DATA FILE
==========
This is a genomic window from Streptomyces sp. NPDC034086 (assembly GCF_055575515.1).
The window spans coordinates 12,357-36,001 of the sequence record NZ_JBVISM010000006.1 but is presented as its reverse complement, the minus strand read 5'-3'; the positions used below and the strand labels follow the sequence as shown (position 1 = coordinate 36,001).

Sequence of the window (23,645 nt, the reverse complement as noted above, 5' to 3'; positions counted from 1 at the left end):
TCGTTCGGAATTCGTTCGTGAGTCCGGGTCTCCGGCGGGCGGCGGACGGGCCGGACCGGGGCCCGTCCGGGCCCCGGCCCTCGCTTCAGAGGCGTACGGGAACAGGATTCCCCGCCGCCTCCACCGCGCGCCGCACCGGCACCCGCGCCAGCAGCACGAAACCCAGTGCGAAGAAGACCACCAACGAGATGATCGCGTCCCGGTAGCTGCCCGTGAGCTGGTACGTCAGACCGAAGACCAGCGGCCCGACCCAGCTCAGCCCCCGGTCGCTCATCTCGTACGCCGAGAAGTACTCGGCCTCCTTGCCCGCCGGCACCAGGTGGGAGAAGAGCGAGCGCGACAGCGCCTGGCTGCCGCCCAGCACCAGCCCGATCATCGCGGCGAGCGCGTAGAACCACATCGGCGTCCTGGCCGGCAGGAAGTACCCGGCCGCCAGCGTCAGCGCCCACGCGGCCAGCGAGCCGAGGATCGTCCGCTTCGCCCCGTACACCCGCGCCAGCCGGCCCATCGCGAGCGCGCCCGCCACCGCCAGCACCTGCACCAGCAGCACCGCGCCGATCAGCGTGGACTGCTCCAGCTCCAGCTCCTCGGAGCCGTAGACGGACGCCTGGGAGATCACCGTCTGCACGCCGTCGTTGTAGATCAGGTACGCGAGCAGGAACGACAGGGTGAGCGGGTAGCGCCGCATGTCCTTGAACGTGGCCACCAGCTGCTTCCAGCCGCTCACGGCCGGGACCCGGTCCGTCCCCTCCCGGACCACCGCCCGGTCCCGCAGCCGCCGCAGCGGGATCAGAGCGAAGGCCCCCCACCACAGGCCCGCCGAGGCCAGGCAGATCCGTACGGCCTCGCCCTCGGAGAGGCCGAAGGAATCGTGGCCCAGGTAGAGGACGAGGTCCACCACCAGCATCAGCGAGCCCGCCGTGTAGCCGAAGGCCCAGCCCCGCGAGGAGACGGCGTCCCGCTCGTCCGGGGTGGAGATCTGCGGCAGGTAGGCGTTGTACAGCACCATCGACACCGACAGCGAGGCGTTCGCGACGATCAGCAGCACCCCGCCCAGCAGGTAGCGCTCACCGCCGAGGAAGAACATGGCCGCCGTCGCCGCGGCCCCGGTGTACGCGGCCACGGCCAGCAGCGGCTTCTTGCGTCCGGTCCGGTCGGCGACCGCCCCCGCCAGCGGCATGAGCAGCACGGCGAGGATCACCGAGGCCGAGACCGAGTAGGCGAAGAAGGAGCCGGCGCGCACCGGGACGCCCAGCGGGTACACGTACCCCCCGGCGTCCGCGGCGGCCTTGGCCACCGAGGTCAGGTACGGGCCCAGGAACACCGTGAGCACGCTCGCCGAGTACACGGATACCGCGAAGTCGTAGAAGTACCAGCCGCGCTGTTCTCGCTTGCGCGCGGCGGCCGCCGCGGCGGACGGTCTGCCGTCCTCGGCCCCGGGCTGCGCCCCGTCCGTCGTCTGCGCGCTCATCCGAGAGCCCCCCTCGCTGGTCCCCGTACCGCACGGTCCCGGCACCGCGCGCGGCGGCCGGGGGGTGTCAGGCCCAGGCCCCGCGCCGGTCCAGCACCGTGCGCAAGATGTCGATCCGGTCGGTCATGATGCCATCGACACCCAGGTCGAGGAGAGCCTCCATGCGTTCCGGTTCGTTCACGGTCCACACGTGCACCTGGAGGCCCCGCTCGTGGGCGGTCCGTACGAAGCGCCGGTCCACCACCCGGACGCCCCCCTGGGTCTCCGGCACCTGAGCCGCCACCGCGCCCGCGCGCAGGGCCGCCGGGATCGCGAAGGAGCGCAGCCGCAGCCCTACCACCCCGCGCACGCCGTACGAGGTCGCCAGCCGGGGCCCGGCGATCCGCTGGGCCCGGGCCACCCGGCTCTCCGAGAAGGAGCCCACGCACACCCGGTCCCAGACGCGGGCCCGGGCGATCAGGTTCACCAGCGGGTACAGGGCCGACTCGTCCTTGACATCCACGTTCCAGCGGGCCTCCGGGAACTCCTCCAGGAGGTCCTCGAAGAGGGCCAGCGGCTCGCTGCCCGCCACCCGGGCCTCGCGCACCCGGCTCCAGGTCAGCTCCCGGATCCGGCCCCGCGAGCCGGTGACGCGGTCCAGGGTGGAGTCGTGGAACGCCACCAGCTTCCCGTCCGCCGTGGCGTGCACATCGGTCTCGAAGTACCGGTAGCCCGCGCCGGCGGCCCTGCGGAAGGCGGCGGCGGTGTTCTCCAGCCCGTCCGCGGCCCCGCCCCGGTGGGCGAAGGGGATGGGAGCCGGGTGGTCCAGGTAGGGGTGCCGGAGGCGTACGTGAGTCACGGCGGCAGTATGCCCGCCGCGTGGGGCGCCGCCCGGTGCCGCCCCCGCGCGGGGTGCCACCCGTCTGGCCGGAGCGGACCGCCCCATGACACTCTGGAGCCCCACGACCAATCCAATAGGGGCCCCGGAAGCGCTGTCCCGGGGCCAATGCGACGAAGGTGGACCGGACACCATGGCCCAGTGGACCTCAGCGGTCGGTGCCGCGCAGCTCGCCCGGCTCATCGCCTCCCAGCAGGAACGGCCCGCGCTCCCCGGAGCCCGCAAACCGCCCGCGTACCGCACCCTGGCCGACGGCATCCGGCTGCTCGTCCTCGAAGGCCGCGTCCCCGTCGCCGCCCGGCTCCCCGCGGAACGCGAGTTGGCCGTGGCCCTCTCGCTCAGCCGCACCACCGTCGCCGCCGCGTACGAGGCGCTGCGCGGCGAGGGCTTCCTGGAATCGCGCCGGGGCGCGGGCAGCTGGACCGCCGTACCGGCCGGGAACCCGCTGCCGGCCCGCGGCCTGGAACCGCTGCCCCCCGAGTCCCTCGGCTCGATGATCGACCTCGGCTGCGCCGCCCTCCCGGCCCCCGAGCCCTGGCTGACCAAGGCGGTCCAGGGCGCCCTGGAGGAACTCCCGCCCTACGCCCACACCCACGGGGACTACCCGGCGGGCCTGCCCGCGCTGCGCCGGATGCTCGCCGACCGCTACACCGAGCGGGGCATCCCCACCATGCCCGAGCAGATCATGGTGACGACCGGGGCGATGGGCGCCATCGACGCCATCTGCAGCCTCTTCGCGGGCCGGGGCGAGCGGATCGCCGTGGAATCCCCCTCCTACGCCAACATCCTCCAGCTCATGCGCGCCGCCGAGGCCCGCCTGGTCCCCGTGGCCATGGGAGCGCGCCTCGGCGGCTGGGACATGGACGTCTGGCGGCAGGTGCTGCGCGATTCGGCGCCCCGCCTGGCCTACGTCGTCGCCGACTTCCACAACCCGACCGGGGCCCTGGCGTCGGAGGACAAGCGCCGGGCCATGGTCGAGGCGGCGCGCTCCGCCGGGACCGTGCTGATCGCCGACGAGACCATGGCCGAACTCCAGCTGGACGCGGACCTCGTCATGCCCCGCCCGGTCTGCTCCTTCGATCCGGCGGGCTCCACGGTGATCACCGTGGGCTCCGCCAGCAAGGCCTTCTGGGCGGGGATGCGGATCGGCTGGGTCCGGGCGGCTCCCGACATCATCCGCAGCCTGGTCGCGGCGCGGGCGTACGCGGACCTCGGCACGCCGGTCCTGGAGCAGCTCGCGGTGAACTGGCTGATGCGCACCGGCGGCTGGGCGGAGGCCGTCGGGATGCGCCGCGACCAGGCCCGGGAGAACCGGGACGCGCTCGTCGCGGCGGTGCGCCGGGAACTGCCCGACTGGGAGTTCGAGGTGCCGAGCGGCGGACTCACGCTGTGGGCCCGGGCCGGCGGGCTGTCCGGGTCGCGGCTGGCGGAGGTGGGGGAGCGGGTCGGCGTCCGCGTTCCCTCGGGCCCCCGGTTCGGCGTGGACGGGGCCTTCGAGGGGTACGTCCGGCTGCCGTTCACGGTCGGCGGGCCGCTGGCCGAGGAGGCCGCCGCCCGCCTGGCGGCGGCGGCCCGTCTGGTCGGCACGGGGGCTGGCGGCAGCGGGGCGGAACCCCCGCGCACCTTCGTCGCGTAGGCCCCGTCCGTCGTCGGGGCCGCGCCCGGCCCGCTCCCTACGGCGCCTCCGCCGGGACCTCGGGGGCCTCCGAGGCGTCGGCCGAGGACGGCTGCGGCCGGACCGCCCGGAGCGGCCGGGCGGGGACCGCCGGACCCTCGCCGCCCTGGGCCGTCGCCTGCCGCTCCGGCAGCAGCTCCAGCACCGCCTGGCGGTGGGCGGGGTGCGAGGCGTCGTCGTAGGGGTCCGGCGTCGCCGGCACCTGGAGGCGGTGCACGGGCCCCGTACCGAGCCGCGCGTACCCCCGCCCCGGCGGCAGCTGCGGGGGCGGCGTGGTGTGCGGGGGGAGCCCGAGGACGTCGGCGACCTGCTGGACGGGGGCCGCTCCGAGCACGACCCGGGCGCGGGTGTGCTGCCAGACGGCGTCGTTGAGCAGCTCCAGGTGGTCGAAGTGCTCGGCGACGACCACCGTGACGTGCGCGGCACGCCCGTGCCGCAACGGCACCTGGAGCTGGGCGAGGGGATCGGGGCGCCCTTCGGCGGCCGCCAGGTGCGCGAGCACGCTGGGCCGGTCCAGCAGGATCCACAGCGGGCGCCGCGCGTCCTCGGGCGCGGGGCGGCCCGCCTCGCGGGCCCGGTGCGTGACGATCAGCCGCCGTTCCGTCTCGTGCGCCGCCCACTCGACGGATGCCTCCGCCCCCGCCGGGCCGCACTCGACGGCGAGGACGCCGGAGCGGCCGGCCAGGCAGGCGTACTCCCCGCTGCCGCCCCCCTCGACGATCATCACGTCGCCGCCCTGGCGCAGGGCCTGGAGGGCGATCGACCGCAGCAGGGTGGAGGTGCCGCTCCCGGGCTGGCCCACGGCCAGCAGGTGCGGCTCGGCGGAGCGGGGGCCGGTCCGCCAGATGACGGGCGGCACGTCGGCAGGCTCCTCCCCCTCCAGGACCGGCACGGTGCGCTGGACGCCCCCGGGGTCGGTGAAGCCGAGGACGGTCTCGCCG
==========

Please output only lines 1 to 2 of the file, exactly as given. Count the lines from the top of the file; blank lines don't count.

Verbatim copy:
This is a genomic window from Streptomyces sp. NPDC034086 (assembly GCF_055575515.1).
The window spans coordinates 12,357-36,001 of the sequence record NZ_JBVISM010000006.1 but is presented as its reverse complement, the minus strand read 5'-3'; the positions used below and the strand labels follow the sequence as shown (position 1 = coordinate 36,001).